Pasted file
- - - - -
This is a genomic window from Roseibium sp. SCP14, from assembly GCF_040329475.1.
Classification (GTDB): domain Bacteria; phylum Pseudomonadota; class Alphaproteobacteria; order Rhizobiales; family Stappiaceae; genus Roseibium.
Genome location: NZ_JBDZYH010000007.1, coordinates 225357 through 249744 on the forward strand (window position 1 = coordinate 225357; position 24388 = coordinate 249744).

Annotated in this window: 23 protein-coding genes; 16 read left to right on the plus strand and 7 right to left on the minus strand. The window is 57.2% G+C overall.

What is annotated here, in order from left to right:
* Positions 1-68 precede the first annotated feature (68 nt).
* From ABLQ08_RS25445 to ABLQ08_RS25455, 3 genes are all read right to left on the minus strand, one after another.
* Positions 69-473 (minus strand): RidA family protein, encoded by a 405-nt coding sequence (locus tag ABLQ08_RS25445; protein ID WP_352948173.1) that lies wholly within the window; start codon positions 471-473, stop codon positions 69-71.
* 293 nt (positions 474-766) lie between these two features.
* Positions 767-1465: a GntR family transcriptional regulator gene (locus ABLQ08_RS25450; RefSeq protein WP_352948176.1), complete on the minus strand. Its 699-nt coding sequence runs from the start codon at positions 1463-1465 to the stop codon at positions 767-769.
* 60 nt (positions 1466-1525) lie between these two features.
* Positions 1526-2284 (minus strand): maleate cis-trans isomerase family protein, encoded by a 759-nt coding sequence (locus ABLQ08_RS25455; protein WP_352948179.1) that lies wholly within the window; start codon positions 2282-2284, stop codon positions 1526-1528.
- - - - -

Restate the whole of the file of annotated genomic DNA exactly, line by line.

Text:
This is a genomic window from Roseibium sp. SCP14, from assembly GCF_040329475.1.
Classification (GTDB): domain Bacteria; phylum Pseudomonadota; class Alphaproteobacteria; order Rhizobiales; family Stappiaceae; genus Roseibium.
Genome location: NZ_JBDZYH010000007.1, coordinates 225357 through 249744 on the forward strand (window position 1 = coordinate 225357; position 24388 = coordinate 249744).

Annotated in this window: 23 protein-coding genes; 16 read left to right on the plus strand and 7 right to left on the minus strand. The window is 57.2% G+C overall.

What is annotated here, in order from left to right:
* Positions 1-68 precede the first annotated feature (68 nt).
* From ABLQ08_RS25445 to ABLQ08_RS25455, 3 genes are all read right to left on the minus strand, one after another.
* Positions 69-473 (minus strand): RidA family protein, encoded by a 405-nt coding sequence (locus tag ABLQ08_RS25445; protein ID WP_352948173.1) that lies wholly within the window; start codon positions 471-473, stop codon positions 69-71.
* 293 nt (positions 474-766) lie between these two features.
* Positions 767-1465: a GntR family transcriptional regulator gene (locus ABLQ08_RS25450; RefSeq protein WP_352948176.1), complete on the minus strand. Its 699-nt coding sequence runs from the start codon at positions 1463-1465 to the stop codon at positions 767-769.
* 60 nt (positions 1466-1525) lie between these two features.
* Positions 1526-2284 (minus strand): maleate cis-trans isomerase family protein, encoded by a 759-nt coding sequence (locus ABLQ08_RS25455; protein WP_352948179.1) that lies wholly within the window; start codon positions 2282-2284, stop codon positions 1526-1528.